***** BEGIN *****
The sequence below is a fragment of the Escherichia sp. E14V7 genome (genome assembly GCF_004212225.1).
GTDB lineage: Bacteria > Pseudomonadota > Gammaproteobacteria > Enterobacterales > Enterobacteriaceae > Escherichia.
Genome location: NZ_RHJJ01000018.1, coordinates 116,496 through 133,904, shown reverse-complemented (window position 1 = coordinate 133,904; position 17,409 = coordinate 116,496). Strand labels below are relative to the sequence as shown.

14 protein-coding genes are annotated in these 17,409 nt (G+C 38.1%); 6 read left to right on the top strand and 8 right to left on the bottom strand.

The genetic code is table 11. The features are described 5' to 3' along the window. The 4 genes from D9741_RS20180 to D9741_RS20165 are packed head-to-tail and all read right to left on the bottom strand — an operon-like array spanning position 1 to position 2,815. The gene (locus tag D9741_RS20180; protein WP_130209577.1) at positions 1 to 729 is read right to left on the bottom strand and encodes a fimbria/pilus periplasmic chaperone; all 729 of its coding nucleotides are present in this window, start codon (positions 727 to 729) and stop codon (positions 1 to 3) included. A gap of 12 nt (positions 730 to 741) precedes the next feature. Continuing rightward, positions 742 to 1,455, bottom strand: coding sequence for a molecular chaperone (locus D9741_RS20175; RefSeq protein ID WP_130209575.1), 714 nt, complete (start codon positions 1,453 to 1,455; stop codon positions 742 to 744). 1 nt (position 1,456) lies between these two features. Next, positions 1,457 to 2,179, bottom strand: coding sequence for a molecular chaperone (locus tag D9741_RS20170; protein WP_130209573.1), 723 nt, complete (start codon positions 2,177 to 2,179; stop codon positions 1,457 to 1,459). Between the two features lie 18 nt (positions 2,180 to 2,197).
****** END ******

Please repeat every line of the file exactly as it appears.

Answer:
The sequence below is a fragment of the Escherichia sp. E14V7 genome (genome assembly GCF_004212225.1).
GTDB lineage: Bacteria > Pseudomonadota > Gammaproteobacteria > Enterobacterales > Enterobacteriaceae > Escherichia.
Genome location: NZ_RHJJ01000018.1, coordinates 116,496 through 133,904, shown reverse-complemented (window position 1 = coordinate 133,904; position 17,409 = coordinate 116,496). Strand labels below are relative to the sequence as shown.

14 protein-coding genes are annotated in these 17,409 nt (G+C 38.1%); 6 read left to right on the top strand and 8 right to left on the bottom strand.

The genetic code is table 11. The features are described 5' to 3' along the window. The 4 genes from D9741_RS20180 to D9741_RS20165 are packed head-to-tail and all read right to left on the bottom strand — an operon-like array spanning position 1 to position 2,815. The gene (locus tag D9741_RS20180; protein WP_130209577.1) at positions 1 to 729 is read right to left on the bottom strand and encodes a fimbria/pilus periplasmic chaperone; all 729 of its coding nucleotides are present in this window, start codon (positions 727 to 729) and stop codon (positions 1 to 3) included. A gap of 12 nt (positions 730 to 741) precedes the next feature. Continuing rightward, positions 742 to 1,455, bottom strand: coding sequence for a molecular chaperone (locus D9741_RS20175; RefSeq protein ID WP_130209575.1), 714 nt, complete (start codon positions 1,453 to 1,455; stop codon positions 742 to 744). 1 nt (position 1,456) lies between these two features. Next, positions 1,457 to 2,179, bottom strand: coding sequence for a molecular chaperone (locus tag D9741_RS20170; protein WP_130209573.1), 723 nt, complete (start codon positions 2,177 to 2,179; stop codon positions 1,457 to 1,459). Between the two features lie 18 nt (positions 2,180 to 2,197).